Steve Sparks, Author, Blogger, Post Trauma Growth Advocate, and Children’s Champion…

Reconciliation, A Son’s Story and My Journey of Healing in Life After Trauma, Part 1&2… Click the highlighted text for my author page and to order other stuff from Amazon.

Steve Sparks, Author, Blogger, Post Trauma Growth Advocate, and member, Lincoln County Oregon Mental Health Advisory Committee (MHAC)
Saving your children, family and loved ones from inter-generational post-trauma stress (PTS)



How to treat “Silo Disorder” as a Detriment to Rural Community Building and Vitality…

Strategic Philanthropy  Click highlighted text for more…




Collective Impact

“Large-scale social change requires broad cross-sector coordination, yet the social sector remains focused on the isolated intervention of individual organizations.”

“Collective Impact!”  Quote from this article from Stanford Social Innovation Review…

“Against these daunting odds, a remarkable exception seems to be emerging in Cincinnati. Strive, a nonprofit subsidiary of KnowledgeWorks, has brought together local leaders to tackle the student achievement crisis and improve education throughout greater Cincinnati and northern Kentucky. In the four years since the group was launched, Strive partners have improved student success in dozens of key areas across three large public school districts. Despite the recession and budget cuts, 34 of the 53 success indicators that Strive tracks have shown positive trends, including high school graduation rates, fourth-grade reading and math scores, and the number of preschool children prepared for kindergarten.”


Ralls, Texas Grain Silos 2010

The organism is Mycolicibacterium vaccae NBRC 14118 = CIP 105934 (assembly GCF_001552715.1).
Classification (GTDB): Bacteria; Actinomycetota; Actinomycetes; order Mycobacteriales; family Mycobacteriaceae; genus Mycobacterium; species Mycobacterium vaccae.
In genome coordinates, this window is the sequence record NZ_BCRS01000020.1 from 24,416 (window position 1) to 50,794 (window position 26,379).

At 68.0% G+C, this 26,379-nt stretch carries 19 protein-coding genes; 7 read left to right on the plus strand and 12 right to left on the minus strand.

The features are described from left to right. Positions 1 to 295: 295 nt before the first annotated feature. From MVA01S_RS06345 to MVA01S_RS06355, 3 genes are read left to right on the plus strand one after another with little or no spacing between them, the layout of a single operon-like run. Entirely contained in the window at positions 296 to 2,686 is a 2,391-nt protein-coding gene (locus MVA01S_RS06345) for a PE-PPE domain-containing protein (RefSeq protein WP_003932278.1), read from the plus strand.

I was asked again yesterday, what is meant by my reference to a rural community sickness coined by me as “Silo Disorder.”  For starters click on the highlighted text link that defines a “silo” mostly connected with a farming community where grain is stored in tall cylinder structures close to rail transportation.  My work over the past 25 years in rural community building projects reveals that the greatest challenge and obstacle to overcome at the beginning of any project for the “greater good” is to get our neighbors and community leaders to talk to each other, build relationships, discover teamwork, and find common ground…  We often refer to this process as leadership, but I don’t believe defining leadership initially helps…it is too subjective.  Leadership means different things to folks and the dots are rarely connected unless there is a reference to something tangible and attention getting like “silo disorder.”  If we all stay in our tiny sheltered world of self interests only, we never see the light of day or the bigger picture of what we should be talking about to build community vitality where new opportunities are discovered…where innovation happens…where we begin to find new social investment capital never before realized by creating public private partnerships (PPP)… click for graphic images…

Communities everywhere dream about economic development and improving the community as a popular destination point for vacationers and travelers, including building a much better quality of life for citizens, but can’t seem to make it happen until tearing down the silo mentality and start talking and trusting each other.  We residents and community leaders often find ourselves stuck in the mud for decades because we spend our time picking on each other about the small stuff, and never get to the part where a strategic plan for the greater good comes into clear view.